Tuesday, February 18, 2014

The Art of West Texas Fly Fishing

I've run in to so many  people who have never thought that you can fly fish in West Texas. Texas isn't known for it's mountain streams filled with big beautiful Browns, or throwing a fly the size of an ant at a curious rainbow trout. All with a background set to the cover of a 1940's Field and Stream magazine cover. No trout around here, but you call yourself a fly fisherman? That is a common misconception by those who might not fully understand the sport, or just know what they've seen on tv.  If you google saltwater fly fishing, or warm water fly fishing, you're going to get thousands and thousands of hits. Fact be known, if you have fish in a lake, river, pond, or any fishable water, you can fly fish. Oh, and catch fish. Anywhere from the largemouth bass, my favorite, to smallies, sunfish, crappie, catfish, carp, you name it, and i've probably thrown a fly at it. Since fishing is one of my favorite subjects, I talk about it to a ton of folks. It's amazing how many people I know that fly fish, but have never done it around these parts. Just once a year on vacation in the Rockies, or the mountains of Montana...you know, just like the movies. But once I start telling my tales of big bass on clousers, poppers, or wooly buggers, they start to ask where I go and when they can come. It's just like any other kind of fishing. It just takes a little more practice, and maybe a little more patience. I'm starting to leave my conventional tackle at home more and more, and just take the fly rods. There's just something so peaceful, and gratifying when you get a fish on the end of your fly line. A one pounder feels like a 6 pounder. And you fooled them with little more than feathers and fur. So I do spread the word, to any and all that will listen. Just give it a try, but be careful, you might like it.
 My brother in law has been talking about learning for a long time. So I decided to give him one of my good rods I don't use anymore since I upgraded. I also put together a fly box full of flies to get him started. About half store bought, and half I tied.(a whole other addiction) We headed to Abilene for the weekend and as soon as he got out of work, we headed to the river. Well, really just a small pond-like river, but great practice area though.  I realized immediately I need to brush up on my instructor skills. It was harder than I thought. I surely didn't want to teach any of my bad habits, so we stuck to the basics....casting. Repetition, Repetition, Repetition. He was really getting the hang of it, with his casts getting better and better. The time came where a fly would be tied on. Repetition, Repetition, Repetition.....then booom!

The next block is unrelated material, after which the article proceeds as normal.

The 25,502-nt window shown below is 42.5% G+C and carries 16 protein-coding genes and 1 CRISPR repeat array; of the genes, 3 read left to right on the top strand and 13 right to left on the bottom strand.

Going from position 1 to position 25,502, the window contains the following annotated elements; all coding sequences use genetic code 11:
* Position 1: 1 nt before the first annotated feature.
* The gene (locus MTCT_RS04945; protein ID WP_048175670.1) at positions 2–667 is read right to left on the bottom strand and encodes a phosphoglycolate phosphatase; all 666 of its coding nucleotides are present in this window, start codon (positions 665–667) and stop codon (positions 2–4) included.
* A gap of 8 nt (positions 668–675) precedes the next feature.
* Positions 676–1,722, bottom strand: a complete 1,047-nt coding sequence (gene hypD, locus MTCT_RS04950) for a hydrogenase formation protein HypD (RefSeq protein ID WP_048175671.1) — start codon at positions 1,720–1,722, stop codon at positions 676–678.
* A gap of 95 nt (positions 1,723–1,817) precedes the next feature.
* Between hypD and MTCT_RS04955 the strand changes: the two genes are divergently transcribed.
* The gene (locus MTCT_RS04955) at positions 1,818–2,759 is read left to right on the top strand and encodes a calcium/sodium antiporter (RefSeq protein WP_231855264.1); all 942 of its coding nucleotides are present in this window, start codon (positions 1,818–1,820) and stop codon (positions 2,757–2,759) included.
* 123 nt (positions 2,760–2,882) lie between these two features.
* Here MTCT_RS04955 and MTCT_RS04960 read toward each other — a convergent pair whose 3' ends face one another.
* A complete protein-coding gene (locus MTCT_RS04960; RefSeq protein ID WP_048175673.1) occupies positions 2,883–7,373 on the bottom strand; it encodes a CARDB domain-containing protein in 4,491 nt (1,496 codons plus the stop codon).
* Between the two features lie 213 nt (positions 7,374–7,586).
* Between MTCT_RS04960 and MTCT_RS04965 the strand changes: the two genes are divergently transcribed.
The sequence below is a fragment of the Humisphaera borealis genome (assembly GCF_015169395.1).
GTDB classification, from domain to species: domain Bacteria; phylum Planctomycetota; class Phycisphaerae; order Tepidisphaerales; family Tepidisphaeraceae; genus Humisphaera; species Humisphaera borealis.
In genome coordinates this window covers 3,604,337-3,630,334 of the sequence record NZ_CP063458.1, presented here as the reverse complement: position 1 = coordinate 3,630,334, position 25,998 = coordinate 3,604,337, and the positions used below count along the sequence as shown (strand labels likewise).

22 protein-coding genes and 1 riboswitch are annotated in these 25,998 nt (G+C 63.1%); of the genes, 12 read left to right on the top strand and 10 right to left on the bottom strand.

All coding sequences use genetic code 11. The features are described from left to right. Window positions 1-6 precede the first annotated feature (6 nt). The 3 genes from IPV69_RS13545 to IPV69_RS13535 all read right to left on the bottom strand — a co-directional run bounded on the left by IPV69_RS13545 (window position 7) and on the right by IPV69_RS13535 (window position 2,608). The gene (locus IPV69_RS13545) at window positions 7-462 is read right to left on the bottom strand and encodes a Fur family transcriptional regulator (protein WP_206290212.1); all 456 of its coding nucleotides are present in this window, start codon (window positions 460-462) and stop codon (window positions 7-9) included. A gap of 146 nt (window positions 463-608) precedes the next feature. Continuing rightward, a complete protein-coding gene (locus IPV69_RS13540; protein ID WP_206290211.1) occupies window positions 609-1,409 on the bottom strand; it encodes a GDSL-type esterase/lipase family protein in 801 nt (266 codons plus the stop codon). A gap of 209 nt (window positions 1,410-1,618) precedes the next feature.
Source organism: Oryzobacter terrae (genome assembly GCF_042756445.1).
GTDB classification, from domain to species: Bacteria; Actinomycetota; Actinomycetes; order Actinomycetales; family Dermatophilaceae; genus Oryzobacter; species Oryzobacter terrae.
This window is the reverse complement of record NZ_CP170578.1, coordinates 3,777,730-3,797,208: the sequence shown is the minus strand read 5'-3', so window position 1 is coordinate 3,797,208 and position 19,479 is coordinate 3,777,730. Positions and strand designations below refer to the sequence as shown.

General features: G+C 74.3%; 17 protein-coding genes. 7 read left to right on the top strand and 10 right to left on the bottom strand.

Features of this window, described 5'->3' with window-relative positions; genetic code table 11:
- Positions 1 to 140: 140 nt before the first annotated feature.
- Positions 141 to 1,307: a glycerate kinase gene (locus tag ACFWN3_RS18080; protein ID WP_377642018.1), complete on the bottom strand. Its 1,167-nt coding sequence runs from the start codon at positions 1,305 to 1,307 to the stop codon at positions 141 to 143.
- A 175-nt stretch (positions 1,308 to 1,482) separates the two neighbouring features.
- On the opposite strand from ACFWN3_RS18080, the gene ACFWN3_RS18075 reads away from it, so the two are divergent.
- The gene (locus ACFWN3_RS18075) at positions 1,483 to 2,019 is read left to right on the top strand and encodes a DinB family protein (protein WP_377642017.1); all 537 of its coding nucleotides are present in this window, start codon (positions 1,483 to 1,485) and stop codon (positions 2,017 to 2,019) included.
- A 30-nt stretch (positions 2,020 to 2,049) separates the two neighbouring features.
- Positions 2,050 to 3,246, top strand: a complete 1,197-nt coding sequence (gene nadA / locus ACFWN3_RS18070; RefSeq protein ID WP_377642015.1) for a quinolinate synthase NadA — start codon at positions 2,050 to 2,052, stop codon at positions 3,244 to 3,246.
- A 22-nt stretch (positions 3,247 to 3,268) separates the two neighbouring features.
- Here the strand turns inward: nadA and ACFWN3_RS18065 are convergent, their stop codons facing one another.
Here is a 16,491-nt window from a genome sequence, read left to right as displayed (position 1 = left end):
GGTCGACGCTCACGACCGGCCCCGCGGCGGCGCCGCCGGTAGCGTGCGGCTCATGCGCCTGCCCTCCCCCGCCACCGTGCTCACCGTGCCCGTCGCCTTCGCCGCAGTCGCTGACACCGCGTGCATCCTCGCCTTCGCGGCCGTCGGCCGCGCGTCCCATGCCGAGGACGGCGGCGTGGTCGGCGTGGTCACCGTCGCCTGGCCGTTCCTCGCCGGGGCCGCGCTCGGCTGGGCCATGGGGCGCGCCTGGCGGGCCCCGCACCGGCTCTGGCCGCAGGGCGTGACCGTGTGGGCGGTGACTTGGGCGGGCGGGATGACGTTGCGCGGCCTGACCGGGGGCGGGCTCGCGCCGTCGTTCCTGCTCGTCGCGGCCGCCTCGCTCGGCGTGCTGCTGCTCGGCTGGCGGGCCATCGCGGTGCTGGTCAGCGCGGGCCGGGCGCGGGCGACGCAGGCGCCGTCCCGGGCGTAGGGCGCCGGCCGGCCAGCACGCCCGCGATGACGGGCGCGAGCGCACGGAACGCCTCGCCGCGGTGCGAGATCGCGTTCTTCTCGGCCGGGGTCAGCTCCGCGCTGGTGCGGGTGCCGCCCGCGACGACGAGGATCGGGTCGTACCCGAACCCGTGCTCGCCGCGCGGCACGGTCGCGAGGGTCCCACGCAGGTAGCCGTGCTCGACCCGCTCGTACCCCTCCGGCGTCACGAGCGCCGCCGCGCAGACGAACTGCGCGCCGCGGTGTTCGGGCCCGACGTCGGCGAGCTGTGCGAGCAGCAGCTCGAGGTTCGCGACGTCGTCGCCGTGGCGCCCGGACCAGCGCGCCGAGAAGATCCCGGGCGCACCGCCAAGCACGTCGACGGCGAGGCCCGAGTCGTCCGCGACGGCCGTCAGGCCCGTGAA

"I got one! I got one!"

No way, I thought to myself. We have been casting in that same water for the last 30 minutes hookless, and after only a few casts with a fly, a fish. Needless to say, I was excited. I think more than he was. It was a little crappie, but the first one on the fly for him. There were high fives and yeehaw's getting thrown around everywhere. So, of course, I had to start casting too, and after a few minutes, another crappie. Sweet! Although it was another little one, it meant one thing...no skunk for me today. :)

We kept at it for a while as we watched a gorgeous sunset display it's changing colors in front of us until it finally disappeared. Maybe not a Field and Stream cover, but it was the next best thing.

 I think we have another fly fishing convert. You couldn't of asked for a better evening. Sunsets, fly fishing, and crappie. Now that's a good day!

Thanks for coming along,
Scott

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